• HELECTRICITY
    • H01BASIC ELECTRIC ELEMENTS
    • H01MPROCESSES OR MEANS, e.g. BATTERIES, FOR THE DIRECT CONVERSION OF CHEMICAL INTO ELECTRICAL ENERGY
    • H01M2300/00Electrolytes
    • H01M2300/0017Non-aqueous electrolytes
    • H01M2300/0048Molten electrolytes used at high temperature
    • H01M2300/0051Carbonates
    • HELECTRICITY
    • H01BASIC ELECTRIC ELEMENTS
    • H01MPROCESSES OR MEANS, e.g. BATTERIES, FOR THE DIRECT CONVERSION OF CHEMICAL INTO ELECTRICAL ENERGY
    • H01M2300/00Electrolytes
    • H01M2300/0017Non-aqueous electrolytes
    • H01M2300/0065Solid electrolytes
    • H01M2300/0068Solid electrolytes inorganic
    • H01M2300/0071Oxides
    • H01M2300/0074Ion conductive at high temperature
    • HELECTRICITY
    • H01BASIC ELECTRIC ELEMENTS
    • H01MPROCESSES OR MEANS, e.g. BATTERIES, FOR THE DIRECT CONVERSION OF CHEMICAL INTO ELECTRICAL ENERGY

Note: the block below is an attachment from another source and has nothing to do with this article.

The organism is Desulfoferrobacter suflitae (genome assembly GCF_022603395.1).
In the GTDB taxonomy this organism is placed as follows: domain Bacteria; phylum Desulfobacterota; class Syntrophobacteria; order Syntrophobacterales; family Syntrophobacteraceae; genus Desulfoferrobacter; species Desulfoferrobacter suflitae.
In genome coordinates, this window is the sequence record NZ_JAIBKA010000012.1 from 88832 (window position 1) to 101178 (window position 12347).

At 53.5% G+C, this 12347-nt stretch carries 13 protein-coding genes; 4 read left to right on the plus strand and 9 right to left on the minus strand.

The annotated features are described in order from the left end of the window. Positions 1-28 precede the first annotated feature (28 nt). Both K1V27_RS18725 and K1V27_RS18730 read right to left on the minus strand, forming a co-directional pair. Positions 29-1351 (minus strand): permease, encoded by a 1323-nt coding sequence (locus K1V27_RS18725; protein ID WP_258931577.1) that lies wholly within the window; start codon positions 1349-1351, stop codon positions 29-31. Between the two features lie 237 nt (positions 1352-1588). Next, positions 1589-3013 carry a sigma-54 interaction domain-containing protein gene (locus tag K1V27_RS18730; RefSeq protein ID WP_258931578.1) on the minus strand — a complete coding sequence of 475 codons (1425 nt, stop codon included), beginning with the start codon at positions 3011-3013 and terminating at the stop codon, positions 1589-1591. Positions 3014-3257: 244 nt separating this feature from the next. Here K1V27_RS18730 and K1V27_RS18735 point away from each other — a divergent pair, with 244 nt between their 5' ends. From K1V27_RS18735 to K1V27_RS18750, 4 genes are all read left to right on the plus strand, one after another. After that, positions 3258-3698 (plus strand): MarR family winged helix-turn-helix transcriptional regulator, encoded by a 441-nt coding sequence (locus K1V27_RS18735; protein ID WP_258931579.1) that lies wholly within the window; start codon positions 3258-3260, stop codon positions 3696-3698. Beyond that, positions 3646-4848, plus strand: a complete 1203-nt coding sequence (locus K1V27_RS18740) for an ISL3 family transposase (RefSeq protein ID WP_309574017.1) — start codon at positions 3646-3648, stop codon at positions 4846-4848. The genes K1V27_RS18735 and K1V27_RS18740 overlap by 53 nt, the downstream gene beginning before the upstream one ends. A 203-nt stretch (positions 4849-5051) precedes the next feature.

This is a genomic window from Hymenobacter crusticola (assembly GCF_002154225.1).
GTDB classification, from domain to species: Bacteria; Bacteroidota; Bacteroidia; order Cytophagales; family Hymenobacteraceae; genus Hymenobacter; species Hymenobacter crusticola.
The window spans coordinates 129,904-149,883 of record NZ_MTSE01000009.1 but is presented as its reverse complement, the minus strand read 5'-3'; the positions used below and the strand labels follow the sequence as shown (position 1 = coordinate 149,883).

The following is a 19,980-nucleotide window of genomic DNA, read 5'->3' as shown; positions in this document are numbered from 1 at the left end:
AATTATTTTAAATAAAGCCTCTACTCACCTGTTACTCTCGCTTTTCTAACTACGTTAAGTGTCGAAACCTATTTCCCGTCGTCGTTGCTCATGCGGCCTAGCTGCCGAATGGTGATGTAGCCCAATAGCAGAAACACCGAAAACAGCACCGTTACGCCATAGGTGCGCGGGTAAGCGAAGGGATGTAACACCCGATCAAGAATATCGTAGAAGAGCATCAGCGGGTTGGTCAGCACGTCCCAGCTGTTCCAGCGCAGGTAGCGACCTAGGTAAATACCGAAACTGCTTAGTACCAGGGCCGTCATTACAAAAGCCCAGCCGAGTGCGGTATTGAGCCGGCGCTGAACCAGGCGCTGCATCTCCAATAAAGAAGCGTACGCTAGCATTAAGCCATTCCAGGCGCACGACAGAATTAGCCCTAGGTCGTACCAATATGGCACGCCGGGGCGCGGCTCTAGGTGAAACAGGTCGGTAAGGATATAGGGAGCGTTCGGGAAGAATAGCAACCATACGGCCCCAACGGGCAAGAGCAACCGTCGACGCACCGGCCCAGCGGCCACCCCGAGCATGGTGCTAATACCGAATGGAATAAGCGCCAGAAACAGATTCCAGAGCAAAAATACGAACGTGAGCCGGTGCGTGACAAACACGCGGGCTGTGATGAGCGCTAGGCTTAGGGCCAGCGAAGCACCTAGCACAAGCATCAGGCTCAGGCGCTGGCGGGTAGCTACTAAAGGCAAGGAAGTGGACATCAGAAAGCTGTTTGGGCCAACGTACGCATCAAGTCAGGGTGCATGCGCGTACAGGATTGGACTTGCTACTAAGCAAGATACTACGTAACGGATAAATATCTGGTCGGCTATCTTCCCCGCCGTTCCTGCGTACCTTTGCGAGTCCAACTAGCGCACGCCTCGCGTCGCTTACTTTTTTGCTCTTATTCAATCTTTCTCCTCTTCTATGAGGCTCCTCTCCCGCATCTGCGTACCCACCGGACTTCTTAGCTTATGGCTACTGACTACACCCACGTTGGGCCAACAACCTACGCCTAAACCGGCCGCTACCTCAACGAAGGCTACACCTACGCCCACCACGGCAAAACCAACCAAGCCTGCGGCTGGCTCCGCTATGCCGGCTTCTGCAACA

• H01M2300/00Electrolytes
    • H01M2300/0017Non-aqueous electrolytes
    • H01M2300/0065Solid electrolytes
    • H01M2300/0082Organic polymers
    • HELECTRICITY
    • H01BASIC ELECTRIC ELEMENTS
    • H01MPROCESSES OR MEANS, e.g. BATTERIES, FOR THE DIRECT CONVERSION OF CHEMICAL INTO ELECTRICAL ENERGY
    • H01M8/00Fuel cells; Manufacture thereof
    • H01M8/04Auxiliary arrangements, e.g. for control of pressure or for circulation of fluids
    • H01M8/04007Auxiliary arrangements, e.g. for control of pressure or for circulation of fluids related to heat exchange
    • H01M8/04014Heat exchange using gaseous fluids; Heat exchange by combustion of reactants
    • HELECTRICITY
    • H01BASIC ELECTRIC ELEMENTS
    • H01MPROCESSES OR MEANS, e.g. BATTERIES, FOR THE DIRECT CONVERSION OF CHEMICAL INTO ELECTRICAL ENERGY
    • H01M8/00Fuel cells; Manufacture thereof
    • H01M8/04Auxiliary arrangements, e.g. for control of pressure or for circulation of fluids
    • H01M8/04298Processes for controlling fuel cells or fuel cell systems